Home > Uncategorized > The Avalon: A Beautiful Bungalow at an Affordable Price

The Avalon: A Beautiful Bungalow at an Affordable Price

As the “Tiny House” grows in popularity, I’m forever surprised that some of these old Sears designs are not being re-invented and re-created. Some of the designs - such as the Avalon - are just as pretty as they can be, making optimal use of small spaces.

In the 1920s, apparently many other folks thought so, too.

The Avalon was offered from 1920 - 1928, and judging by the number of these found in America’s cities, this was a popular design for Sears.

Looking at the photos below, I’d love to know - how many of these Avalon homeowners knew that they had a kit house?

To learn more about bungalows, click here.

Sears Homes

Sears Avalon (1928)

*

house house ouse

Smart floor plan, too!

*

Front porch

In the 1928 catalog, they showed this image of a screened-in porch.

*
*

1928 Avalonn

The Avalon - from the 1928 catalog.

*
*

house house house

A picture-perfect Avalon in Perry, Oklahoma. My oh my, what a pretty house. And I love the colors! Photo is copyright 2012 Kendale Benton and may not be used or reproduced without written permission.

*

house ouse Perry

Another view of the world's most perfect Avalon. Photo is copyright 2012 Kendale Benton and may not be used or reproduced without written permission.

*

Dekalb

This Avalon is in Dekalb, Illinois. Photo was taken in 2002.

*

Raleigh

Another perfect Avalon. This one is in Raleigh, NC.

*

Park Ridge Dale

Dale Wolicki found this Avalon in Park Ridge, Illinois. Photo is copyright 2012 Dale Wolicki and may not be used or reproduced without written permission.

*

Sears Avalon in Richmond, in beautifully original condition

Even Virginia has an Avalon. I found this one in Richmond, and it's also in beautifully original condition. Note the three vents on the side gable and the detail on the chimney.

*

To learn more about Sears Homes in Richmond, Virginia  click here.

To read more about Sears Homes in Oklahoma, click here.

  1. Denise Cornell
    July 30th, 2012 at 19:05 | #1

    A few years ago I became interested in the Sears Homes because I knew there were quite a few homes that have been built in our Tate (National Registry) and Nelson, Georgia communities for the Marble Co. employees in the early 1900s.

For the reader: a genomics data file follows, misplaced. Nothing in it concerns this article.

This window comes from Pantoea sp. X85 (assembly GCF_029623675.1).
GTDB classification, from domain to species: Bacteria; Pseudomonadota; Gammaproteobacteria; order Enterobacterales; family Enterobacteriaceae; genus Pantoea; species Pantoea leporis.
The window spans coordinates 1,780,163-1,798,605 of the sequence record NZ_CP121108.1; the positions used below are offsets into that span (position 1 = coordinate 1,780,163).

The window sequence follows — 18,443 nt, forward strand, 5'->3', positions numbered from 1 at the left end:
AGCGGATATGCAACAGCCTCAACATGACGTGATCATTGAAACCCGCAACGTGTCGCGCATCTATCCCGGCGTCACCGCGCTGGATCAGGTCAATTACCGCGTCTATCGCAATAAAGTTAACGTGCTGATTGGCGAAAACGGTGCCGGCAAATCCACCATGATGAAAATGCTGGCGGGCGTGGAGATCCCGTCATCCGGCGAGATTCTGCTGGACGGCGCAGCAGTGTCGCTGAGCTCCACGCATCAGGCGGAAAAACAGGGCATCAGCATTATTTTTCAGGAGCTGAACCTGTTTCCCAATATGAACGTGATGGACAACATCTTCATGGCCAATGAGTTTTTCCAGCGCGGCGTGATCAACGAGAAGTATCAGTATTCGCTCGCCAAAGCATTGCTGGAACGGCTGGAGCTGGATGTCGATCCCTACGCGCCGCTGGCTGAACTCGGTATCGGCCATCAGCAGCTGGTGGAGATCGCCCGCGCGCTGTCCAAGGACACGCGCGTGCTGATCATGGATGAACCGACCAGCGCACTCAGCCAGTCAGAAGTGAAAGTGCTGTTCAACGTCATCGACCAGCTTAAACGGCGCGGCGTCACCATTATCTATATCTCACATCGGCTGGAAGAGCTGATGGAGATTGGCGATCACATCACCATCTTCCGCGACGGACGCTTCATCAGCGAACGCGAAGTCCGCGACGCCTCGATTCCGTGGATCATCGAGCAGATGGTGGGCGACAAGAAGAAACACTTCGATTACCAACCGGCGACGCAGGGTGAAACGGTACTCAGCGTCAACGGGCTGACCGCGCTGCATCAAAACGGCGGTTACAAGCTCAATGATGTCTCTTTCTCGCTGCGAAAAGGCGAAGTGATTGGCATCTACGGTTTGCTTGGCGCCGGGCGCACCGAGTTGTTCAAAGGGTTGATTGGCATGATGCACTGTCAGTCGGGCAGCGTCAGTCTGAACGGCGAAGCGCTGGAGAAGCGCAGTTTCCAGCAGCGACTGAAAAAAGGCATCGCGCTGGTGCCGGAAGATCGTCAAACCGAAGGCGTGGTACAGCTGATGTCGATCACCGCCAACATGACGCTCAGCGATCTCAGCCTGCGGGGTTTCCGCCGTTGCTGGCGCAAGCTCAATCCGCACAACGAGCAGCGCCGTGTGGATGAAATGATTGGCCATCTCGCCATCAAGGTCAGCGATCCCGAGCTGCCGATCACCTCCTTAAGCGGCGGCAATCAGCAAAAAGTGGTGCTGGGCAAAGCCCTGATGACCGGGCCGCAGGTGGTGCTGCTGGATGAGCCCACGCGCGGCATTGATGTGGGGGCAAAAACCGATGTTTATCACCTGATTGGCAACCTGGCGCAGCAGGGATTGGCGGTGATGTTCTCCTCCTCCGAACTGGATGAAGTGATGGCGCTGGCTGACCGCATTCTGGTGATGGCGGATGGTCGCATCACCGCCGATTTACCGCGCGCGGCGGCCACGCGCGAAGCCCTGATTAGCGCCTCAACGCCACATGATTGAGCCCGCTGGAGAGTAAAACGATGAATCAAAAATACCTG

I recently have become once again interested in the Sears Homes as one of our employees had mentioned his home was a Sears home.

    I have pictures of several homes that I’m pretty sure are Sears Homes and would like to send them to someone to verify. Can someone let me know who to contact? I’m pretty sure they wont be disappointed.

  2. July 30th, 2012 at 19:33 | #2

    Hi Denise,

    Send me the photos and I’ll take a look.

    Plus, we have a group on facebook (”Sears Homes”) and you might join us there.

    Rose

  3. Barb
    December 31st, 2015 at 22:09 | #3

    There is a perfect Avalon at 1222 7th Avenue in Neptune, NJ. I know because, I grew up there.

  4. January 1st, 2016 at 12:32 | #4

    Wow, Barb - it sure is! And looks mostly original too.

    What a lovely home. I’ve always loved The Avalon.

  5. Debbie Bond
    March 27th, 2017 at 10:21 | #5

    Hi, I have lived in my historic 1923 bungalow in Raleigh, NC almost 30 yrs, lovingly restoring it.

    I’ve always wanted to pin down which kit home it is and have narrowed it to Avalon or Plaza neither are exact matches.

    The only markings I can find are 1/2″ circular brass numbered plates on each window sill.

    Hoping you can advise me…can I send you a pic?

  6. Dale Wolicki
    March 28th, 2017 at 14:43 | #6

    The brass plates on the window sills probably correspond to the storm and screen windows.

  7. March 28th, 2017 at 14:55 | #7

    That was my first thought too, Dale.

    Nonetheless, it’s pretty cool that those old tags are still in place.

  8. Dale Wolicki
    March 29th, 2017 at 05:53 | #8

    The Aladdin Plaza was very popular and was widely copied by other pre-cut housing companies, plan book companies, and by local builders.

    I think the ratio is one to ten. For every ten houses that look like an Aladdin Plaza, only one of them is actually an Aladdin Plaza.

  1. No trackbacks yet.

Additional comments powered by BackType